4

I have a problem with my roof that I'm not equipped or interested in fixing myself. I found an appropriate contractor who sent a contract with a price that I feel is to high.

I would like to ask the contractor to do the job for a lesser amount.

My question is, is it acceptable and productive to negotiate these prices or am I wasting my time?

  • 1
    Ask other contractors for bids, if you find others are giving bids in line with what you envisioned then you can tell your preferred contractor that you like him best and want him to do the work but that several others have outbid him. He may then meet your price, or justify his need. Perhaps he’s using higher quality materials, or thinks it would look better to do a little more work than your imaging. By getting multiple bids you should learn much. – Tyson May 11 '18 at 22:27
4

Lots of good advice here already, but maybe I can step back and explain where that price came from.

Labor + materials + overhead + profit.

Labor is pretty obvious... some firms pay more; some pay less. Some provide health benefits; some don't. Built into the labor price is how long the job is expected to take: some firms will cut corners and reduce their labor cost and others will do everything pretty well and have higher labor costs. Some will exclude "unknown conditions" from the contract and issue you a change order that will cost you more; others will anticipate likely problems and have a little money built into the contract so that they don't have to annoy you with a flurry of change orders. (There are plenty of contractors out there that get their feet in the door with a low bid and then make a ton of extra money with change orders.)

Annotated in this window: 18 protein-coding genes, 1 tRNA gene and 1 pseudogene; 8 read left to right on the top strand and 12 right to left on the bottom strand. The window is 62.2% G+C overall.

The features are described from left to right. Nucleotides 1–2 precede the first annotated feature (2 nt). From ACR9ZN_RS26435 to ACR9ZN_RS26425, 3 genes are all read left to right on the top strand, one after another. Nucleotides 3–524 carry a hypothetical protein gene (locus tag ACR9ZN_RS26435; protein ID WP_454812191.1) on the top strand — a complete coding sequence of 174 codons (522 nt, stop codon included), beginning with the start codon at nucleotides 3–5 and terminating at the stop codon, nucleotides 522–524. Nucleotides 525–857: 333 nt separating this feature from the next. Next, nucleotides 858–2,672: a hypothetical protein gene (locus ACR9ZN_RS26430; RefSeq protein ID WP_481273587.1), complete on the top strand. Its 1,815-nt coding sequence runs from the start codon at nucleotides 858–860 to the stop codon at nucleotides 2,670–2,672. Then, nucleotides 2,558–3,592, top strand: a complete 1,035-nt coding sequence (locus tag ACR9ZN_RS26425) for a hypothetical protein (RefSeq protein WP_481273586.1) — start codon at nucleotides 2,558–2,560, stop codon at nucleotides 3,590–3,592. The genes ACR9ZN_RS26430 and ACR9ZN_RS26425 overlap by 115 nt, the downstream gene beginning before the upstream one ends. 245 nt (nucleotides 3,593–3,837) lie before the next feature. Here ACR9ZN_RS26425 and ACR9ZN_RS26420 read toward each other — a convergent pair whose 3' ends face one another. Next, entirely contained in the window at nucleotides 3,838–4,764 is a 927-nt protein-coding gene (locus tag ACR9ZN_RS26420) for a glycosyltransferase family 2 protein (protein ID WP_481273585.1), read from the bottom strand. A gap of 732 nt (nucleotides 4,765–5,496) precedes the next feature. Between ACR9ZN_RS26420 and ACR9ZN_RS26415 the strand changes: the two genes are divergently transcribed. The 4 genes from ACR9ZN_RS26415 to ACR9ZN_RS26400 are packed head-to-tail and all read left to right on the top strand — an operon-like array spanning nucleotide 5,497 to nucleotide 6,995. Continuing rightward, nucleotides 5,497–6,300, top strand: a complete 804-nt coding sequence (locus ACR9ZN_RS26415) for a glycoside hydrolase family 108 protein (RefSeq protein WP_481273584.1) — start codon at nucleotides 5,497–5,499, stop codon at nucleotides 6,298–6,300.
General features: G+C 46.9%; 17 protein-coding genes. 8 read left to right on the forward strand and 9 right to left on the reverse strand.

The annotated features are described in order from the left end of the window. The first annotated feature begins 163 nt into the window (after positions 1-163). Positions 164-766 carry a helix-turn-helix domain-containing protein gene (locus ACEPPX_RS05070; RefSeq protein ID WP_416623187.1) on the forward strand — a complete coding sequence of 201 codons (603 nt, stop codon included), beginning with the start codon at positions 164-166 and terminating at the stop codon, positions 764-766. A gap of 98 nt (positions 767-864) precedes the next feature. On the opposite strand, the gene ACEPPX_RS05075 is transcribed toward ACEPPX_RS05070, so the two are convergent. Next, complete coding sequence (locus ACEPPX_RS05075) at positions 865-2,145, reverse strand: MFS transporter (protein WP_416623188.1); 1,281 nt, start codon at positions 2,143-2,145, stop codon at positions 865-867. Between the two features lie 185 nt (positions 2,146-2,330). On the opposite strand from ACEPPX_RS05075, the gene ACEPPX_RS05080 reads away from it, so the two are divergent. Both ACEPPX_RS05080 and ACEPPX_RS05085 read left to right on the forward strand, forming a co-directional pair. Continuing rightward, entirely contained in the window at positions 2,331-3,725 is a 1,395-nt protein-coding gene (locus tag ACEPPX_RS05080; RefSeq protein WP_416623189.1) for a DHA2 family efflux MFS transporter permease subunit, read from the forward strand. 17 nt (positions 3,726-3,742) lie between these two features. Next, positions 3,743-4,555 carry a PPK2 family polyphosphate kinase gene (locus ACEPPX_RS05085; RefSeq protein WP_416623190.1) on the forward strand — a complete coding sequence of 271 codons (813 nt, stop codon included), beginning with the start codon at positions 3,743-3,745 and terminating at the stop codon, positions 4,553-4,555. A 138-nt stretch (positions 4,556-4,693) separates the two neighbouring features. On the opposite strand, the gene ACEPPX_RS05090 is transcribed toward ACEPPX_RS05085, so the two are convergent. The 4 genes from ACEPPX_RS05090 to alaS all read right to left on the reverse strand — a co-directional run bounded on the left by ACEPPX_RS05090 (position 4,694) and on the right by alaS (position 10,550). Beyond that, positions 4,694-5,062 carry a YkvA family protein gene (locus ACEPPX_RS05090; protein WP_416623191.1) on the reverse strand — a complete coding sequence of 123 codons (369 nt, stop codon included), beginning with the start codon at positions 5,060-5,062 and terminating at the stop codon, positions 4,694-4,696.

Materials are something you'd see on comparative quotes if you got multiples. You'd see that one guy was offering 15# felt and the other was offering Grace Ice and Water Shield. That's not the whole story, though, as the price a big firm pays for shingles isn't necessarily the price that a little firm pays. And maybe the guy that's offering you a massive deal is just trying to burn through some leftovers from another job. So material choices and prices vary. You shouldn't concern yourself with what the materials cost; just be concerned with what materials are specified in your contract.

Overhead is what it costs a company to keep their doors open whether they're working or not. That's rent on the office, truck payments, certain insurances, cost of ownership of tools, licenses (if applicable), their advertising spend... the list goes on. A big company is apt to have more overhead than some dude with a truck and a couple of buddies. Be sure that the dude with a truck has liability and workman's comp, otherwise, you could be paying for his buddy that fell off the roof and crippled himself. (Top tip: ask for proof of insurance, then call the companies to verify. I know that sounds like you aren't trusting, but consider the alternative.)